Drawing upon Lewis Cass's voluminous private papers, correspondence, and published works, Willard Carl Klunder provides the first comprehensive biography of the man who was the Democratic spokesman for the Old Northwest for more than half a century. A champion of spread-eagle expansionism and an ardent nationalist, Cass subscribed tot he Jeffersonian political philosophy, embracing the principles of individual liberty; the sovereignty of the people; equality of rights and opportunities for all citizens; and a strictly construed and balanced constitutional government of limited powers.
Cass was a significant player in American politics, from the Burr conspiracy during Thomas Jefferson's presidency, through the Trent affair of the Lincoln administration. During his career, he served as a prosecuting attorney, state legislator, federal marshal, army officer, territorial governor, secretary of war, minister to France, United States senator, and secretary of state. More than any other individual, he was responsible for the growth of Michigan from a frontier territory to the threshold of statehood.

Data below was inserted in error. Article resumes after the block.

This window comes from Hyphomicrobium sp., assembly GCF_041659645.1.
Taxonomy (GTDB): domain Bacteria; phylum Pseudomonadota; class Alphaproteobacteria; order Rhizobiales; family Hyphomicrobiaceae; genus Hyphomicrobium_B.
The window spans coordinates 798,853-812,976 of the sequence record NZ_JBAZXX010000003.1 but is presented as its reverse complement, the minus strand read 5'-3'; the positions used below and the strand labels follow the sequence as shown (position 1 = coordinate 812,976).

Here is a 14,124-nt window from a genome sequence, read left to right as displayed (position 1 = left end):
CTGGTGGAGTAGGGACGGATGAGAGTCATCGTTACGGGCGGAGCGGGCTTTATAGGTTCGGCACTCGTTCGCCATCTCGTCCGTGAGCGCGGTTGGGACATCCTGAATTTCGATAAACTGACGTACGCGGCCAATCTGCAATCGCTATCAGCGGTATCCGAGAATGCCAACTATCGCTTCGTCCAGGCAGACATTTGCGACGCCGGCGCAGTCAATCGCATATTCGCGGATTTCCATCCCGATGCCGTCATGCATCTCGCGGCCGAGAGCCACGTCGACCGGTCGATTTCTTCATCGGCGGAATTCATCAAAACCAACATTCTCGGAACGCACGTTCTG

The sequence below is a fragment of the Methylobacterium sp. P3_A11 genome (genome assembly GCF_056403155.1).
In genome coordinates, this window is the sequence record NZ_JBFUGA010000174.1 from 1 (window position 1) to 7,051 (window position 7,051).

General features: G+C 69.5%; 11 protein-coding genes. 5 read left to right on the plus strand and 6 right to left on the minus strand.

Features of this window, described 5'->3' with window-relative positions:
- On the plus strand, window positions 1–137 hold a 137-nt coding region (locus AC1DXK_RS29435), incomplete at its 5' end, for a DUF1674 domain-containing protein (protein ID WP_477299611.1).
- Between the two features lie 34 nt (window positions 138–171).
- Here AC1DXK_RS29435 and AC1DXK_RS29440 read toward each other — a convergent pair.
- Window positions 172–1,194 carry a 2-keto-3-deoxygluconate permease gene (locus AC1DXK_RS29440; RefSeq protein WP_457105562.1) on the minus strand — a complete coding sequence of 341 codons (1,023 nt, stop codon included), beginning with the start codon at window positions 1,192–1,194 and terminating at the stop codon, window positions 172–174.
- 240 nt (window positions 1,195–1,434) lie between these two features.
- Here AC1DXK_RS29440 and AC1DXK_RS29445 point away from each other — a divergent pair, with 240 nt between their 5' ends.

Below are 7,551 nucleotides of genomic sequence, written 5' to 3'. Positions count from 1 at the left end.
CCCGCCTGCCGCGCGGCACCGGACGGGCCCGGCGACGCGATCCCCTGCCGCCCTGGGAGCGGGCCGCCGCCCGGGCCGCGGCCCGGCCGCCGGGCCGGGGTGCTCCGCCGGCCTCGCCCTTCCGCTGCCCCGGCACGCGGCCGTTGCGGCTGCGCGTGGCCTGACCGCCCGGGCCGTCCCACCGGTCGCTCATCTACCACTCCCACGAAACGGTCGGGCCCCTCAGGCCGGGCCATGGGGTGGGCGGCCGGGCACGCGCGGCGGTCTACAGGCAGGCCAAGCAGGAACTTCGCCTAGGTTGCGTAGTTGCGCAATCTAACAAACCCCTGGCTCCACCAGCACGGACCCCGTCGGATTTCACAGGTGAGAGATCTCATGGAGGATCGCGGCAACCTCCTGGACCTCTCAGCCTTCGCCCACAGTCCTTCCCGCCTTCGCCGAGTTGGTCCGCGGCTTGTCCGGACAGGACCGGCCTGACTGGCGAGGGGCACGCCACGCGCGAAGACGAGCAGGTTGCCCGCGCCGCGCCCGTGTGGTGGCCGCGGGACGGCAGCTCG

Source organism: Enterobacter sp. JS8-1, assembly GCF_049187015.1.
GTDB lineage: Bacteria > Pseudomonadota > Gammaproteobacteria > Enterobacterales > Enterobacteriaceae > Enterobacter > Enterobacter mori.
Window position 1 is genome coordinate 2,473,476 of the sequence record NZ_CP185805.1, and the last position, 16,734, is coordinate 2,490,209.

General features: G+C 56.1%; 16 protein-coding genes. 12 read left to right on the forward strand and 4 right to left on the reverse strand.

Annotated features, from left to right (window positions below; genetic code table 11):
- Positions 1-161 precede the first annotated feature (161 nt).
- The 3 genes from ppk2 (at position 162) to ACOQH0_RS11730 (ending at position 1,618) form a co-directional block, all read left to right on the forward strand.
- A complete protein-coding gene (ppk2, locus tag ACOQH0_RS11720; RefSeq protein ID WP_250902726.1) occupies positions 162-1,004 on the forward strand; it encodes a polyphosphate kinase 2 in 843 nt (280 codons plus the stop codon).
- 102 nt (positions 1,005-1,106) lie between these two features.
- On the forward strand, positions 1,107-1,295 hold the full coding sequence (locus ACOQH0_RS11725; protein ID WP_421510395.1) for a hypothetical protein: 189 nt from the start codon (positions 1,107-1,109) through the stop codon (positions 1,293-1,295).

Aptly names the "father of popular sovereignty," Cass championed this doctrine that provided an expedient solution to the volatile question of slavery expansion for a decade. A vehement opponent of slavery, Cass supported the right of citizens in each state or territory to decide the question for themselves.
Klunder presents a balanced and insightful look into the character and career of this significant 19th century Michigan politician. Lewis Cass emerges as a bright symbol of antebellum nationalism and political moderation. Lewis Cass and the Politics of Moderation will be of interest to anyone concerned with American biography, White-Indian relations, and the coming of the Civil War.